If you give your money to a cancer or children's charity, for example, you should be confident that it is being spent on what you identify that charity with. What should never happen is that they take that money off you ... and then forward it to state-created lobbying organisations like ASH and Alcohol Concern (which happens now).

Odone has rightly pointed out that charities like to use their donations to lobby - which is wrong in many circumstances - but it also needs to be highlighted that most large charities also give public donations to other charities, including many fake ones which most of us would disagree very strongly with.

The whole charity sector needs to be swept of all its corrupt practices, and the sharing of money with organisations the general public don't give a rat's arse about is utterly shameful, and harmful to the very concept of charity giving.

Now that state funding of charities is rightly in the radar as something quite distasteful, so too should be the redistribution of donations from charities with which a donor agrees ... to ones which they don't.

It's, ahem, the next logical step in controlling the fake charity menace.

Wednesday, 26 December 2012

Education For Life, Not Just For Christmas

I do hope Christmas is going down as well with you as it is in Puddlecoteville.

Yesterday, a dozen of us descended on one of those licensed restaurants - which used to be called pubs - for a meal where we could just leave the plates and bugger off when we'd had our fill of turkey and Sancerre. On returning home (via a few hours at a house containing a Wii machine to knacker the little Ps with Just Dance), Mrs P and I enjoyed a joyous but intangible Christmas present.

I'm not sure exactly when the practice started, but we've taken to pinching small portions of the little uns' bits and bobs every now and then. For example, a few chips from a Maccy D's meal, a spoonful of their after dinner dessert, a couple of sour sweets from the pick'n'mix. You know, that sort of thing.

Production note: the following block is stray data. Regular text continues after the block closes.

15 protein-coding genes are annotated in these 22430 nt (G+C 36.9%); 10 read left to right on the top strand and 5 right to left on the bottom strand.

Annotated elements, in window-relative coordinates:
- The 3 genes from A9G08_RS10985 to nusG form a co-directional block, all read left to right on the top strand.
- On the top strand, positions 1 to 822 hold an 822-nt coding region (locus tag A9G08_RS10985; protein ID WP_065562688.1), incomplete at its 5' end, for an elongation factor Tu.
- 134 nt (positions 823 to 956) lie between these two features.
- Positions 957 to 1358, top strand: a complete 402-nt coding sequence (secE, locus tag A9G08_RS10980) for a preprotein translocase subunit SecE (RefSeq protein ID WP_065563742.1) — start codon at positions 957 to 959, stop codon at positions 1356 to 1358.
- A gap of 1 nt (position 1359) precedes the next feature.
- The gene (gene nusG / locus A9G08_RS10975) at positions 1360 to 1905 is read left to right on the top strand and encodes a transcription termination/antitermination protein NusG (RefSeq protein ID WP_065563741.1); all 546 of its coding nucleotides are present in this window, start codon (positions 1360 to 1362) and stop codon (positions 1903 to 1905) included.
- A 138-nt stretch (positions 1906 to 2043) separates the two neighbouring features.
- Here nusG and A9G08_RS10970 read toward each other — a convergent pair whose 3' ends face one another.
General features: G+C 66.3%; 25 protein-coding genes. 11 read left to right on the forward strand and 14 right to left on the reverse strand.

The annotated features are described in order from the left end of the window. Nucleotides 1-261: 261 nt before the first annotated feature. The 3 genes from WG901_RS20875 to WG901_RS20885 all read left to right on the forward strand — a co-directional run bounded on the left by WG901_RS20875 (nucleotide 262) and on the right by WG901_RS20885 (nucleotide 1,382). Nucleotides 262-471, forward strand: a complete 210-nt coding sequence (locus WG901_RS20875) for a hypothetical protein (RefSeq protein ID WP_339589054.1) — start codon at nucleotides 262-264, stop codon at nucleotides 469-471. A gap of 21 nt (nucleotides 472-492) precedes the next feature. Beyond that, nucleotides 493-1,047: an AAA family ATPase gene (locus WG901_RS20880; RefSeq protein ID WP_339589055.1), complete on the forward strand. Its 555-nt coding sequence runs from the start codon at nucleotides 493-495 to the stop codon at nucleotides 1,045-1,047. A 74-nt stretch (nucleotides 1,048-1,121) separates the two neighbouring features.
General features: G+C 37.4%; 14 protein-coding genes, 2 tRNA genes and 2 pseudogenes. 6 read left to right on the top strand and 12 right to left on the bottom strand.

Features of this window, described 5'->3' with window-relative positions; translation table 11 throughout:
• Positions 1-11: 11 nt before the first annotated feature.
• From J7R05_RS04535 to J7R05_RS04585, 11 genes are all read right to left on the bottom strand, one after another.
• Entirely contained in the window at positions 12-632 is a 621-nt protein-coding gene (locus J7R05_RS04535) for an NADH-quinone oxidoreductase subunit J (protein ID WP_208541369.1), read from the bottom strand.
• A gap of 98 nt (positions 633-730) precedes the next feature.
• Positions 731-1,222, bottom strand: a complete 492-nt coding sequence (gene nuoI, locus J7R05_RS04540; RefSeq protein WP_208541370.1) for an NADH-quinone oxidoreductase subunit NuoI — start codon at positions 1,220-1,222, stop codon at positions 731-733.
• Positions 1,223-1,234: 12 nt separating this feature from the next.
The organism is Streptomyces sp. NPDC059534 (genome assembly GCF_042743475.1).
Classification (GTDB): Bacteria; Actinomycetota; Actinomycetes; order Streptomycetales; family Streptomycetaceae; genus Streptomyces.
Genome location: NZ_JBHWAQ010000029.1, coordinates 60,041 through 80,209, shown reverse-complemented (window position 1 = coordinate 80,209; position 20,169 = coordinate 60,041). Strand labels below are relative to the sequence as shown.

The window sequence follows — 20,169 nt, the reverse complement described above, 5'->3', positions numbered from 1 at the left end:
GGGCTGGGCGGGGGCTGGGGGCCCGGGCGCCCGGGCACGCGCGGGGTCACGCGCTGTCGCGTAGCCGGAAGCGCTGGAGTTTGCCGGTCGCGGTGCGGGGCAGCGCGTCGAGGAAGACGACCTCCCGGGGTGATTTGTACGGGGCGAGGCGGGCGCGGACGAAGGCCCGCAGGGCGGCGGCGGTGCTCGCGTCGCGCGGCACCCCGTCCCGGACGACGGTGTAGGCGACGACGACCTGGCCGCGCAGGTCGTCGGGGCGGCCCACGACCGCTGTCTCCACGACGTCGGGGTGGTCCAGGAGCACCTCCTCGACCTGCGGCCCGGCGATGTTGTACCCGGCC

We call it 'tax'.

They've reluctantly become accustomed to it, and it was helpful in explaining the concept of taxation in their younger years. You should have seen the look on their faces when we first described how many things the government applies this to. They were particularly amazed at road tax, fuel duty and VAT on top of it with relation to transport ... and that was before going on to explain toll roads, insurance duty and fees for some to park outside their own home.

They each received a Galaxy selection box, amongst other things, yesterday morning and we - with tongues firmly in cheek - announced that the tax would be a Ripple bar from one and a bag of Minstrels from the other. It was heartening to find out later that the very sweets in question had, without our noticing, been spirited away into hiding places in their rooms.

Oh joy! They already know about tax, but now they have developed a practical understanding of tax avoidance too.

Now that's something they won't learn in the state education system, eh?

Monday, 24 December 2012

Talk To The Hand ...

Well, it's later on parade than previous years, but the BHF just couldn't resist a bit of last-minute scaremongery.
Feasting on Christmas Day could see the average person eating the equivalent of half a pack of lard in saturated fat and as much salt as would be found in 50 packets of crisps, the British Heart Foundation has warned. 
Victoria Taylor, senior heart health dietitian at the British Heart Foundation, said: "I'm sure many of us will overindulge on Christmas Day and if that's where it stopped it probably wouldn't make that much difference. 
"But once you've added together the Christmas parties, family gatherings and New Year festivities it's likely that you're eating and drinking much more than recommended."
Oh, do go boil your head, love. Is there a recommended level of nagging per year? Because, if so, I reckon the BHF exceeded it around February time.